The importance of a great opening sentence

The words which have the most importance, which must have the most impact, and can be the most difficult to write, are the words which form the opening sentence of the book you are either writing or reading. I spend days and sometimes weeks before beginning to write, tossing words around in my head like some sort of mixed salad entree, hoping they will fall perfectly on the page, pleasing the eye and tempting the reader to sample more of the story.

Is it best to begin with a statement, or a question? Should the sentence be an enigma or the beginning of a mystery? Perhaps it should set the scene, or the geography of the story, or introduce at least one of the characters.

The memoir I finished writing, the one which is now sitting in a publisher’s office, hopefully about to be read by the said publisher, begins like this “I’ve had time to think about it and you really did choose an awkward time to die.” I’m fond of the line, I can only hope a publisher somewhere will also be fond of it.

But there are so many great opening sentences out there in the world of words and books and literature, some of my favourites are:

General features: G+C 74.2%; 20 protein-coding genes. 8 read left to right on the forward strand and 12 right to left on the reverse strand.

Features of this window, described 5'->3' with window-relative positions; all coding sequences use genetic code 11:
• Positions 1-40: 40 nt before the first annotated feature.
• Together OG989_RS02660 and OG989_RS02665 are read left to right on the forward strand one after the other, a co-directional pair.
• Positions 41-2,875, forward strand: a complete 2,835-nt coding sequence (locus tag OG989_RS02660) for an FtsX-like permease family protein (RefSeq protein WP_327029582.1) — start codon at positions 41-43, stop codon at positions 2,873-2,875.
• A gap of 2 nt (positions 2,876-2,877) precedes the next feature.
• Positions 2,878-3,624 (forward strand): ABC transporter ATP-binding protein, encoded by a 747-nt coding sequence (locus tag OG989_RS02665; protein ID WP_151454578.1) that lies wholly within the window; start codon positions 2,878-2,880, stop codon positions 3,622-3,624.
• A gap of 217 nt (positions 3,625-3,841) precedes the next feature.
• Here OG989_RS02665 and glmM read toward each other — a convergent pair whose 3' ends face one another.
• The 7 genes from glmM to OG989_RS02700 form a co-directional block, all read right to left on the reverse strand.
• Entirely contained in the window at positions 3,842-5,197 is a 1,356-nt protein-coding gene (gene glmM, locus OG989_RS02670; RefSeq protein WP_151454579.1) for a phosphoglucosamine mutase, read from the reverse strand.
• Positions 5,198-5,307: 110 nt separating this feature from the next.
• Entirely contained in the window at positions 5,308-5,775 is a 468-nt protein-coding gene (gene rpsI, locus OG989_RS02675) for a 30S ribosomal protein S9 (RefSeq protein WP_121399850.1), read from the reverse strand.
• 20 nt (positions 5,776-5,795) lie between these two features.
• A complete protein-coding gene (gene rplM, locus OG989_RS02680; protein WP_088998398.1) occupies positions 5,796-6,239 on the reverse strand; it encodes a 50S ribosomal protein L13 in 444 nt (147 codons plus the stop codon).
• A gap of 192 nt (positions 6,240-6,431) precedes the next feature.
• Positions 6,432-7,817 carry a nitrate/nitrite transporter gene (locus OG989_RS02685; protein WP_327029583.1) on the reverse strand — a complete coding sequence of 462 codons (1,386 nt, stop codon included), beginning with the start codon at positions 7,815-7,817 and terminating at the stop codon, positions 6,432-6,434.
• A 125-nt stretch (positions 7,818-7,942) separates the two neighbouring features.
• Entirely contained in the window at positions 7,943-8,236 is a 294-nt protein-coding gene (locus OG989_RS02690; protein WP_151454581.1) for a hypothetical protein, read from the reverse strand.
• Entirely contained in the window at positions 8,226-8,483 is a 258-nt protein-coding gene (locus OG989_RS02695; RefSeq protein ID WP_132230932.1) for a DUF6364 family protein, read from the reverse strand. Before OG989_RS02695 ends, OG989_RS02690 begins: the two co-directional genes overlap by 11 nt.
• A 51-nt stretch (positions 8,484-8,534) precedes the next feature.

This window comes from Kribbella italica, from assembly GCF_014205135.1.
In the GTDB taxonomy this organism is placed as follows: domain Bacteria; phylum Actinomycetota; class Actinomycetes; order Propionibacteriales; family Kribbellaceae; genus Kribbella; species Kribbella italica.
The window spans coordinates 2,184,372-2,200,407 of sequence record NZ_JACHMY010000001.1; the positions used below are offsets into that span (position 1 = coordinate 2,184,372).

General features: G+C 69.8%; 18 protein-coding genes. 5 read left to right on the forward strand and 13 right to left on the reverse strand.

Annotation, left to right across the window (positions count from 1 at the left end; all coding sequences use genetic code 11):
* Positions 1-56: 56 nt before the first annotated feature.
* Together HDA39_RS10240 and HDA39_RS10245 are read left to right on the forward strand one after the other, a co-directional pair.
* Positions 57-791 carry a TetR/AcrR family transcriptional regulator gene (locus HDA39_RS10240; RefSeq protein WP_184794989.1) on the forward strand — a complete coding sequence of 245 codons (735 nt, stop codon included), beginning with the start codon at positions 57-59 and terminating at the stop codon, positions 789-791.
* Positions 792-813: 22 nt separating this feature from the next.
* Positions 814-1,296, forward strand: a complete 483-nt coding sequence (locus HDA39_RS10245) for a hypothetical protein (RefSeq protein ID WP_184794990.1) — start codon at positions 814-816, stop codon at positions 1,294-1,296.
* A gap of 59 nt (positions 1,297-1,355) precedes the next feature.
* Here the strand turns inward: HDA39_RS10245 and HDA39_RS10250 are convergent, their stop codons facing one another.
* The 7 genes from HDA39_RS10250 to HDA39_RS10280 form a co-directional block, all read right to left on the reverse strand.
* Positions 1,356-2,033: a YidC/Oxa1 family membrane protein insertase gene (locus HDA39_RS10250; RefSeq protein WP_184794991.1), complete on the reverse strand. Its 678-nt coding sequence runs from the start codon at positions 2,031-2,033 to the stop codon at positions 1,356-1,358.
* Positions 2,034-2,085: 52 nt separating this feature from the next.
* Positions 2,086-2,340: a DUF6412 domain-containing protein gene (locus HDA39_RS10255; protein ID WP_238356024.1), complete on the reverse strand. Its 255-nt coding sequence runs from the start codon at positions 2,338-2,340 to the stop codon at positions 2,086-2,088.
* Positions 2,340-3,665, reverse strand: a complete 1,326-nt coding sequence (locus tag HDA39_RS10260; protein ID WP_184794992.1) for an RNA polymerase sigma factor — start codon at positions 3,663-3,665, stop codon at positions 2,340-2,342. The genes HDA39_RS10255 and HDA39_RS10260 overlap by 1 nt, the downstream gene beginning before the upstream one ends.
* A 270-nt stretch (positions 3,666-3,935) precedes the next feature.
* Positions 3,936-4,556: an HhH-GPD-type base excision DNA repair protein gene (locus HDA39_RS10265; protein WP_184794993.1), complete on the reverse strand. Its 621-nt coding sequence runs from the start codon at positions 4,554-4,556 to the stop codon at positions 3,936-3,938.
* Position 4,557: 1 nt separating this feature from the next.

“It was the best of times, it was the worst of times, it was the age of wisdom, it was the age of foolishness, it was the epoch of belief, it was the epoch of incredulity, it was the season of Light, it was the season of Darkness, it was the spring of hope, it was the winter of despair, we had everything before us, we had nothing before us, we were all going direct to Heaven, we were all going direct the other way.” Charles Dickens, A Tale of Two Cities.

“It was a bright cold day in April, and the clocks were striking thirteen.” George Orwell, Nineteen Eighty-Four.

“The past is a foreign country: they do things differently there.” L.P. Hartley, The Go-Between.

“I am a camera with its shutter open, quite passive, recording, not thinking.” Christopher Isherwood, Goodbye to Berlin.

“It was a wrong number that started it, the telephone ringing three times in the dead of night, and the voice on the other end asking for someone he was not.” Paul Auster, City of Glass.

Each of the sentences above says just enough to intrigue the reader, drawing them onto the edge of the story and enticing them to the end of the first page, the second, the third and onward until the end of the tale. I wonder how long each of the authors above took to write those sentences? I wonder if they slaved over them as I do, or whether the words simply tumbled off the end of their pen, or tapped onto the page inserted in their typewriter. I wonder how long it will take me to write the opening sentence of the novel I am planning.

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